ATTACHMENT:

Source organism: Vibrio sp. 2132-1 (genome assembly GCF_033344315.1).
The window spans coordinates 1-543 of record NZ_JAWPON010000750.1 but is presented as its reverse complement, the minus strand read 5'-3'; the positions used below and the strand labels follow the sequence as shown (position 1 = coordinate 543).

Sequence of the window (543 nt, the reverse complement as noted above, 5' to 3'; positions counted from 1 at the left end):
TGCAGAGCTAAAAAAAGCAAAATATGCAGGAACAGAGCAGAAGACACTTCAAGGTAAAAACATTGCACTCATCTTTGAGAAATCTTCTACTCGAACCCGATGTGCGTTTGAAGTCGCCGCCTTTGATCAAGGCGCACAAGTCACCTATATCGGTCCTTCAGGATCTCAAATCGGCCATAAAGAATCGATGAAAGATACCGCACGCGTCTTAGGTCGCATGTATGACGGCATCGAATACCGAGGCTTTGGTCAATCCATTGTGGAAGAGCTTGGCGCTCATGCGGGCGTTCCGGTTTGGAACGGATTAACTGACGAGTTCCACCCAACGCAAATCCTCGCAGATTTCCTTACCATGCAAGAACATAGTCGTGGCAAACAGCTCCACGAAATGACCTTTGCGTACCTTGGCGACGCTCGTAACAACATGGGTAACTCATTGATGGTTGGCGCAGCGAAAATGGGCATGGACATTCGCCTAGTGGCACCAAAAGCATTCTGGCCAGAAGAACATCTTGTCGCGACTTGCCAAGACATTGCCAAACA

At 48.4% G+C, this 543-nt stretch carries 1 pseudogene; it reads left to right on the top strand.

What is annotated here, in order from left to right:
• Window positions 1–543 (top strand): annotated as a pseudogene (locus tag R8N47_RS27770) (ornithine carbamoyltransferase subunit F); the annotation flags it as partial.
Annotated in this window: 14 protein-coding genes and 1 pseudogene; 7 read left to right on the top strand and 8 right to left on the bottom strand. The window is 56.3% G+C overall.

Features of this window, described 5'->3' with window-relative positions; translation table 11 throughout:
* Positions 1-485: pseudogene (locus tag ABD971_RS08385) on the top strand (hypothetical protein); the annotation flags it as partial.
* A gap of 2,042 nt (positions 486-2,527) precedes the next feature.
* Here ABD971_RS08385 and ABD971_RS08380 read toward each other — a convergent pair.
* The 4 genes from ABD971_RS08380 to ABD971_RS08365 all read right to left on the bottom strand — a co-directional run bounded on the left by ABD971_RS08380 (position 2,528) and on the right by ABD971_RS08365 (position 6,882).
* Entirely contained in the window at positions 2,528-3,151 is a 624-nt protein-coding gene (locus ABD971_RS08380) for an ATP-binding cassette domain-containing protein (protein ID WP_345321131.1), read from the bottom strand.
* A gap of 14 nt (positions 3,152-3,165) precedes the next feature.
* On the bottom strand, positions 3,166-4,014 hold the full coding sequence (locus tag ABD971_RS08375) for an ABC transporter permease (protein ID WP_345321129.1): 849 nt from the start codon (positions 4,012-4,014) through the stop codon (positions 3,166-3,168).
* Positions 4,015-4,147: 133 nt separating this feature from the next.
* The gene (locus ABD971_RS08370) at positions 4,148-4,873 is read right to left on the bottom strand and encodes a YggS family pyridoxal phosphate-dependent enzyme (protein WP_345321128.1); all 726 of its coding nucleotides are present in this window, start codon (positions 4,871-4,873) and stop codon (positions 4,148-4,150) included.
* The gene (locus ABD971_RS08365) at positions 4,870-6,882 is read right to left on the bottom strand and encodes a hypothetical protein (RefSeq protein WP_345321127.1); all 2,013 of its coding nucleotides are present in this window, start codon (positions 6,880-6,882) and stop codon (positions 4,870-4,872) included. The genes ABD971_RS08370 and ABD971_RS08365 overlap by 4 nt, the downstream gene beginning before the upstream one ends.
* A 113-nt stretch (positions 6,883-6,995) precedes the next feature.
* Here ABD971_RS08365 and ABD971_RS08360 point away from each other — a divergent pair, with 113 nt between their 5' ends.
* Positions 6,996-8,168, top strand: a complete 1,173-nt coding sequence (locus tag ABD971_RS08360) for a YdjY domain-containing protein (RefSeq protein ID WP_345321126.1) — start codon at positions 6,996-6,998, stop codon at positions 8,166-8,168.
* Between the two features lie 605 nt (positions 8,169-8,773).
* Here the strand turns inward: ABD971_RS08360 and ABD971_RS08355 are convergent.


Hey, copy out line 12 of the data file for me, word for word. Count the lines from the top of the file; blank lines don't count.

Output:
* Here ABD971_RS08385 and ABD971_RS08380 read toward each other — a convergent pair.